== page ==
Commerce and Economic Development - CPS (CED)

CED 5976. Directed Study. 1-4 Hours.

Offers independent work under the direction of members of the department on a chosen topic. May be repeated up to nine times.

CED 6010. Applied Microeconomic Theory. 4 Hours.

Explores the microeconomic theory required to apply the leading literature and develop models to explain behavior of households, firms, and markets, as well as to evaluate economic policy. Various elasticity concepts and applications, theories of demand and production, and derivation of cost curves comprise the core theory for this course. Presents analyses of pricing and output behavior in the several market structures with the allocation of welfare and the pricing of resources.

CED 6020. Applied Macroeconomic Theory. 4 Hours.

Presents several theoretical approaches to short-run economic instability and long-run growth. Uses conceptual and mathematical tools to examine the major determinants of fluctuations in employment and price level, as well as the rate of economic growth. The study of inflation and unemployment and the interaction of the product, financial, and labor markets are at the core of this course. From this foundation, theoretical models are used to evaluate monetary and fiscal policy approaches and tools.

CED 6030. Applied Mathematics and Statistics for Economics. 4 Hours.

Seeks to meet the practitioners’ needs for applied research and analysis. Offers students an opportunity to develop and reinforce mathematics tools and basic probability, descriptive statistics, estimation techniques, statistical hypotheses, sampling, analysis of variance, correlation, and regression analysis in the context of economics. Computer applications are an integral part of the course and support theoretical and applied analysis required for professional development.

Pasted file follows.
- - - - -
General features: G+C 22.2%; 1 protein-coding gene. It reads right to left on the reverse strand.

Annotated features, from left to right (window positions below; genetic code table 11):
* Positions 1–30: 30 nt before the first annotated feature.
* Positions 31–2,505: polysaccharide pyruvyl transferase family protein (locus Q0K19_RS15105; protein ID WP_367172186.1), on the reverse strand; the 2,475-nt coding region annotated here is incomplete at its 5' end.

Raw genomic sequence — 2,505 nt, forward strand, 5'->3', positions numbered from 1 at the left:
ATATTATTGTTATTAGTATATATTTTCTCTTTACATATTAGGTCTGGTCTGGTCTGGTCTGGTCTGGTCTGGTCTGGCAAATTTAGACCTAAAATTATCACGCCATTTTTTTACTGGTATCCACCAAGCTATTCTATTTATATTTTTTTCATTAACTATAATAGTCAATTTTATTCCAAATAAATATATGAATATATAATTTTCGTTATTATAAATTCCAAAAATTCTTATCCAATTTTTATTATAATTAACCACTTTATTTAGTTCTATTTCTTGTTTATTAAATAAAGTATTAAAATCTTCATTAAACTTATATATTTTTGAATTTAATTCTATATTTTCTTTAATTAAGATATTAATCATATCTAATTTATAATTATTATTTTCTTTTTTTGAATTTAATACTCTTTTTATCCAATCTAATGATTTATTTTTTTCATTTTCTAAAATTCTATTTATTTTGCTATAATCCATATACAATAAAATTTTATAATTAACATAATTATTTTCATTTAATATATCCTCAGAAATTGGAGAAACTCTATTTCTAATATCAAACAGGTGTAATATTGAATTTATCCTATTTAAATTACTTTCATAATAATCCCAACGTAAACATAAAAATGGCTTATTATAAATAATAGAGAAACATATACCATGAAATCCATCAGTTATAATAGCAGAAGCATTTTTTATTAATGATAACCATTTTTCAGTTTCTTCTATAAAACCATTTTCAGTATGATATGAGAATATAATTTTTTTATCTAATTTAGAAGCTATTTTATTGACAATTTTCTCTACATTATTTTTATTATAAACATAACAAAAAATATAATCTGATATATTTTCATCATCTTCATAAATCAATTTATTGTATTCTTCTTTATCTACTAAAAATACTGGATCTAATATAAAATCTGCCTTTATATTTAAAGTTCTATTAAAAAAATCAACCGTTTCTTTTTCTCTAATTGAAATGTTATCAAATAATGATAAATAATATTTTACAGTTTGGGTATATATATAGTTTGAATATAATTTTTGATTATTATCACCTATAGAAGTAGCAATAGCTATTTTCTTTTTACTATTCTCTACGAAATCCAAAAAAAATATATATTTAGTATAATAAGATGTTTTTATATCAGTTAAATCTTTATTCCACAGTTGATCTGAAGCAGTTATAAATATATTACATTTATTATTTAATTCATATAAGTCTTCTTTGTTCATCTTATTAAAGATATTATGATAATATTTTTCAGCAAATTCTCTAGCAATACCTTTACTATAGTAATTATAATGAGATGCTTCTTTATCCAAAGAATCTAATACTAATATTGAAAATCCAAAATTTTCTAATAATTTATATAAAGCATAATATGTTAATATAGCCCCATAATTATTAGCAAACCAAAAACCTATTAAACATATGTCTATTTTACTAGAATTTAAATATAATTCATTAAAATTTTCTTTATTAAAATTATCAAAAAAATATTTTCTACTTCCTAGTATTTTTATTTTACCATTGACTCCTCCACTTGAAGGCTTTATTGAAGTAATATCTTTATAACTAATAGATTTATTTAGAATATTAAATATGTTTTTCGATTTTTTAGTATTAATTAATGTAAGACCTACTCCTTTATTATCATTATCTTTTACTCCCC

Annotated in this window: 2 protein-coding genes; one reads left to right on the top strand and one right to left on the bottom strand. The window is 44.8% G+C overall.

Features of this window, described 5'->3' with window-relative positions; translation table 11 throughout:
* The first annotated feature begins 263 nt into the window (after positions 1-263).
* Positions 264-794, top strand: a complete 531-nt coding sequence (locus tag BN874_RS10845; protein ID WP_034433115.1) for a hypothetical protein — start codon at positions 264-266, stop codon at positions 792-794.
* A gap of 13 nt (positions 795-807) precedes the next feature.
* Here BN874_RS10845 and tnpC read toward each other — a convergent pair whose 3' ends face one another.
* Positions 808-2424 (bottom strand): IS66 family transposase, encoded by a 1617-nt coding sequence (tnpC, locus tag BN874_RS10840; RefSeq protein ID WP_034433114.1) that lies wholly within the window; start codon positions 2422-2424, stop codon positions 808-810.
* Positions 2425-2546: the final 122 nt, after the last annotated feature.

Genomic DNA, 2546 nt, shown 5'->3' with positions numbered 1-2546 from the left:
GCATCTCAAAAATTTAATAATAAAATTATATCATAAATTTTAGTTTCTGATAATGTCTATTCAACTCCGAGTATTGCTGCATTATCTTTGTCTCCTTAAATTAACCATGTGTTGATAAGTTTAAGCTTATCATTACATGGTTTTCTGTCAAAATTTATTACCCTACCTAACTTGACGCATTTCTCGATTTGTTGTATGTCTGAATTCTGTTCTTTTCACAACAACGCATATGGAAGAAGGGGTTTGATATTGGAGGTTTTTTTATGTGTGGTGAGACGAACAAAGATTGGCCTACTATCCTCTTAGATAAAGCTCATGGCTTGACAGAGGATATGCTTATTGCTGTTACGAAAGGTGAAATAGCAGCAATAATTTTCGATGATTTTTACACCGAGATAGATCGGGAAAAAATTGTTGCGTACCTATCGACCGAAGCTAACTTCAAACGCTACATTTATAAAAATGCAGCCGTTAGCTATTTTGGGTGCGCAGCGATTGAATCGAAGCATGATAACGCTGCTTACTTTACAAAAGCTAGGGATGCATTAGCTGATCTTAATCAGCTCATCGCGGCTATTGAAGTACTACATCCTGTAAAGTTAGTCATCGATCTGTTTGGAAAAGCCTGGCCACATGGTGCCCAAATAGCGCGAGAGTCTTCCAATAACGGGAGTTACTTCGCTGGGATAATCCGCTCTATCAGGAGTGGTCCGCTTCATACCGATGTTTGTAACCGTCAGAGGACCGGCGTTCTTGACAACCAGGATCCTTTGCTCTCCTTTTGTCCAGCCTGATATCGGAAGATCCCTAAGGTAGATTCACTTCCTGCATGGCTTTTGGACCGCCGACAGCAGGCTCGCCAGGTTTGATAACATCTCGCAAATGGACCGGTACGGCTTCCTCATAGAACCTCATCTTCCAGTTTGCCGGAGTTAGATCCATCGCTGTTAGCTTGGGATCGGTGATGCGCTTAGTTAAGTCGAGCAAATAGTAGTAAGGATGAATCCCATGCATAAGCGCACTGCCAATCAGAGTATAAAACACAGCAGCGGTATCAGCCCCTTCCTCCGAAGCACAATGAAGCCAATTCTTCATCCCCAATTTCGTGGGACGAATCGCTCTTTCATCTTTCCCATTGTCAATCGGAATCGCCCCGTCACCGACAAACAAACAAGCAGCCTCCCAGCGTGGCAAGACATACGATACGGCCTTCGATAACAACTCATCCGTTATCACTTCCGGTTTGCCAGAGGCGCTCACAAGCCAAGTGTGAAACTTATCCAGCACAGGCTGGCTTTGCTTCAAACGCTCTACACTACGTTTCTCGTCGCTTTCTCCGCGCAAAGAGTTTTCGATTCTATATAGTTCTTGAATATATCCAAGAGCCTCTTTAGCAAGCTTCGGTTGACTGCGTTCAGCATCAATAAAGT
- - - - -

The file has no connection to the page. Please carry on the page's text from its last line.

CED 6040. Applied Econometrics. 4 Hours.

Depicts the application of econometrics, the primary research method used by practicing economists. Addresses topics such as applied economic problems, modeling framework, data collection, estimation techniques, and interpretation of results.

CED 6050. Commerce and Economic Development. 4 Hours.

Introduces the fundamentals of commerce and economic development and policies designed to spur commercial activity and target growth. Information, institutions, and innovation are added to basic neoclassical economic models of markets and development in order to frame consideration of different rates of growth, technological advance, and industrial change. Offers students an opportunity to learn how to apply microeconomic and macroeconomic models, as well as different theoretical perspectives, to evaluate important local and global public policy issues of importance.

CED 6070. Economics of Human Capital. 4 Hours.

Focuses on an economic analysis of the labor market, the labor force, and workers’ wages and earnings. Includes other topics such as the demand for labor by businesses and industries; wage inequality and its determinants; the changing occupational and industrial structure; the economic impact of unions; and the influence of related labor market institutions and relevant public policies, including minimum wages, wage subsidies, and earned income tax credits.

CED 6080. Commerce, Institutions, and Innovation. 4 Hours.

Examines the impact of institutions and innovation upon commercial activity. Commerce comprises the institutional (economic, political, and social) structures that allow private enterprises to meet society’s demand for goods and services. Begins with the history of commerce, focusing on the key capitalist institutions—markets, property rights, firms, efficiency, regulation—and analyzing economic development.